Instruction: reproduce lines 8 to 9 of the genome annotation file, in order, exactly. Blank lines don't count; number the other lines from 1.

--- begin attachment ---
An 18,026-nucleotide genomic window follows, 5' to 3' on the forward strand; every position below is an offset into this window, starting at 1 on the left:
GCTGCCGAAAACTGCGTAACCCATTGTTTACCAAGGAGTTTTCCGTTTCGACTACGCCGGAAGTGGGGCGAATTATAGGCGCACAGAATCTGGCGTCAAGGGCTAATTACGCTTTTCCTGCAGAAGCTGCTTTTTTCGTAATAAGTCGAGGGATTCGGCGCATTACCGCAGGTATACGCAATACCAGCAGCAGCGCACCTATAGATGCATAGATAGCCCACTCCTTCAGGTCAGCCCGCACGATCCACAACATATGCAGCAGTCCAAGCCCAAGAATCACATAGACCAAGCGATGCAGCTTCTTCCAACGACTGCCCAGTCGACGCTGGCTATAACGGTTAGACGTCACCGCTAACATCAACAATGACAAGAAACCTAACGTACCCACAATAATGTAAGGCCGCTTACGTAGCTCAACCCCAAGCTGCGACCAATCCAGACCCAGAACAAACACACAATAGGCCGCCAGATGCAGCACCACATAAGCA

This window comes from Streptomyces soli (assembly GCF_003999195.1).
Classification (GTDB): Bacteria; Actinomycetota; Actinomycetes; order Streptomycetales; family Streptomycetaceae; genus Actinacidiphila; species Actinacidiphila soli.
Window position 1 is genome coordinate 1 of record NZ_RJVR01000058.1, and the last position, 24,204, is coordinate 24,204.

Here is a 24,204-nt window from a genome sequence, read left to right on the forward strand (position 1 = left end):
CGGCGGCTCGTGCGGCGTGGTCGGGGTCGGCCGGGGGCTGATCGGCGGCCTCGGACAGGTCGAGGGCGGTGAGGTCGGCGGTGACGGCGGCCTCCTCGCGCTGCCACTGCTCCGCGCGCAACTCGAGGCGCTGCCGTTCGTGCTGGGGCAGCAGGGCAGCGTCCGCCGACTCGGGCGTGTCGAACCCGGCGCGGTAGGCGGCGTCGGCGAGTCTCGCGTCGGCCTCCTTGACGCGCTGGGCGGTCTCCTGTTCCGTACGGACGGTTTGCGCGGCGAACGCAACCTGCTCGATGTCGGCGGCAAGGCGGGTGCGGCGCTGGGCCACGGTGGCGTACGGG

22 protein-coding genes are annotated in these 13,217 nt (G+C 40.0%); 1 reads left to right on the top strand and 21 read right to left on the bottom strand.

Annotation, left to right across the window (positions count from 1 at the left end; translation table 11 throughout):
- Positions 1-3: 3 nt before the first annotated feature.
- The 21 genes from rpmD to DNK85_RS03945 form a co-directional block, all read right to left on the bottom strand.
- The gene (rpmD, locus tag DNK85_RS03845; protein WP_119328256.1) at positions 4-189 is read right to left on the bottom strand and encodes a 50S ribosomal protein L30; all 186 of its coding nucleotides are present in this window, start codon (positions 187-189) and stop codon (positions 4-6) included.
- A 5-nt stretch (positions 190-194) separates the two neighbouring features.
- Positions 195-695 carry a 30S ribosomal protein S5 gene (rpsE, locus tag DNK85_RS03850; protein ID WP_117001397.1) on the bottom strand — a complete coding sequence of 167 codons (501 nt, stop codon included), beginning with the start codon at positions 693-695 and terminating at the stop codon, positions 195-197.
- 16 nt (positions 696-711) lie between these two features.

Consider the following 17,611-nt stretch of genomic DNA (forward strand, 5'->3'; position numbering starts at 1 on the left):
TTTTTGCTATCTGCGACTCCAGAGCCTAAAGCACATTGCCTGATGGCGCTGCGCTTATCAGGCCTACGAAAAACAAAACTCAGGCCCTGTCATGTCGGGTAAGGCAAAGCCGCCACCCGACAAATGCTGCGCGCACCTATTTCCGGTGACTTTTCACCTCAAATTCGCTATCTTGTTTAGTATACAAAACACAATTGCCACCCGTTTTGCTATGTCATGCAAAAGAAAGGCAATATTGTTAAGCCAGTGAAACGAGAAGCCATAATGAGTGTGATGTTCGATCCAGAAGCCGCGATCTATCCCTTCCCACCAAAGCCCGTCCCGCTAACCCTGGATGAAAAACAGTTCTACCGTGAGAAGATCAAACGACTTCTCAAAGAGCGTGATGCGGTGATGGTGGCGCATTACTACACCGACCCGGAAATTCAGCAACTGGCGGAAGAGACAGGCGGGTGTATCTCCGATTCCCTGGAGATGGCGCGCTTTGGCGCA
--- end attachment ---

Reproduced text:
22 protein-coding genes are annotated in these 13,217 nt (G+C 40.0%); 1 reads left to right on the top strand and 21 read right to left on the bottom strand.

Annotation, left to right across the window (positions count from 1 at the left end; translation table 11 throughout):